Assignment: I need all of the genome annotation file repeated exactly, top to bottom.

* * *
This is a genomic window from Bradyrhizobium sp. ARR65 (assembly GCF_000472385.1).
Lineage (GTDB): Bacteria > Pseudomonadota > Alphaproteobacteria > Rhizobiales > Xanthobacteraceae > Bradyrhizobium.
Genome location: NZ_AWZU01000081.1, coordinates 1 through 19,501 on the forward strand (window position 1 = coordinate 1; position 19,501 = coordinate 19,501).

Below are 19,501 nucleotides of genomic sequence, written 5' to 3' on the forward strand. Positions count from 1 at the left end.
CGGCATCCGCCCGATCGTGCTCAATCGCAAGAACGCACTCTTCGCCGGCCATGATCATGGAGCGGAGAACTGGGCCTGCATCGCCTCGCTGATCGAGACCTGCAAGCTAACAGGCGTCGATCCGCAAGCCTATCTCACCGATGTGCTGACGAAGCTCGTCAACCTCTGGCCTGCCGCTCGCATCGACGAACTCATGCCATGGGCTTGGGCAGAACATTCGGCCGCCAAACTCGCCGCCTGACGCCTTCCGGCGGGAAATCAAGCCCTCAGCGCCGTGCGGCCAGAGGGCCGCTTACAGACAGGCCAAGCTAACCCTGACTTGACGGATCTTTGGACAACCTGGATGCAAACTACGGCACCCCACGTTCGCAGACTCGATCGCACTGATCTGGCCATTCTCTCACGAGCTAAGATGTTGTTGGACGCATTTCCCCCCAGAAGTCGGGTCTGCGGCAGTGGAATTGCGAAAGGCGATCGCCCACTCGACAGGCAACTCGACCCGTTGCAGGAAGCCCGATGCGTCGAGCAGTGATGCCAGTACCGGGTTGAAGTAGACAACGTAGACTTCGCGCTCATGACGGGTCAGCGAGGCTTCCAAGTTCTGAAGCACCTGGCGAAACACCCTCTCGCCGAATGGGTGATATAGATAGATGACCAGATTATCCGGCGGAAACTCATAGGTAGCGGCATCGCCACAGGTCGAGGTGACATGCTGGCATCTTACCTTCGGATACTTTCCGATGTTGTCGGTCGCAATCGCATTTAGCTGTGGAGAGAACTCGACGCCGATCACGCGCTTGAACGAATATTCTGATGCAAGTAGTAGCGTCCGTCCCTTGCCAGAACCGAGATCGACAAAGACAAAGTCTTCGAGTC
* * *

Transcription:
This is a genomic window from Bradyrhizobium sp. ARR65 (assembly GCF_000472385.1).
Lineage (GTDB): Bacteria > Pseudomonadota > Alphaproteobacteria > Rhizobiales > Xanthobacteraceae > Bradyrhizobium.
Genome location: NZ_AWZU01000081.1, coordinates 1 through 19,501 on the forward strand (window position 1 = coordinate 1; position 19,501 = coordinate 19,501).

Below are 19,501 nucleotides of genomic sequence, written 5' to 3' on the forward strand. Positions count from 1 at the left end.
CGGCATCCGCCCGATCGTGCTCAATCGCAAGAACGCACTCTTCGCCGGCCATGATCATGGAGCGGAGAACTGGGCCTGCATCGCCTCGCTGATCGAGACCTGCAAGCTAACAGGCGTCGATCCGCAAGCCTATCTCACCGATGTGCTGACGAAGCTCGTCAACCTCTGGCCTGCCGCTCGCATCGACGAACTCATGCCATGGGCTTGGGCAGAACATTCGGCCGCCAAACTCGCCGCCTGACGCCTTCCGGCGGGAAATCAAGCCCTCAGCGCCGTGCGGCCAGAGGGCCGCTTACAGACAGGCCAAGCTAACCCTGACTTGACGGATCTTTGGACAACCTGGATGCAAACTACGGCACCCCACGTTCGCAGACTCGATCGCACTGATCTGGCCATTCTCTCACGAGCTAAGATGTTGTTGGACGCATTTCCCCCCAGAAGTCGGGTCTGCGGCAGTGGAATTGCGAAAGGCGATCGCCCACTCGACAGGCAACTCGACCCGTTGCAGGAAGCCCGATGCGTCGAGCAGTGATGCCAGTACCGGGTTGAAGTAGACAACGTAGACTTCGCGCTCATGACGGGTCAGCGAGGCTTCCAAGTTCTGAAGCACCTGGCGAAACACCCTCTCGCCGAATGGGTGATATAGATAGATGACCAGATTATCCGGCGGAAACTCATAGGTAGCGGCATCGCCACAGGTCGAGGTGACATGCTGGCATCTTACCTTCGGATACTTTCCGATGTTGTCGGTCGCAATCGCATTTAGCTGTGGAGAGAACTCGACGCCGATCACGCGCTTGAACGAATATTCTGATGCAAGTAGTAGCGTCCGTCCCTTGCCAGAACCGAGATCGACAAAGACAAAGTCTTCGAGTC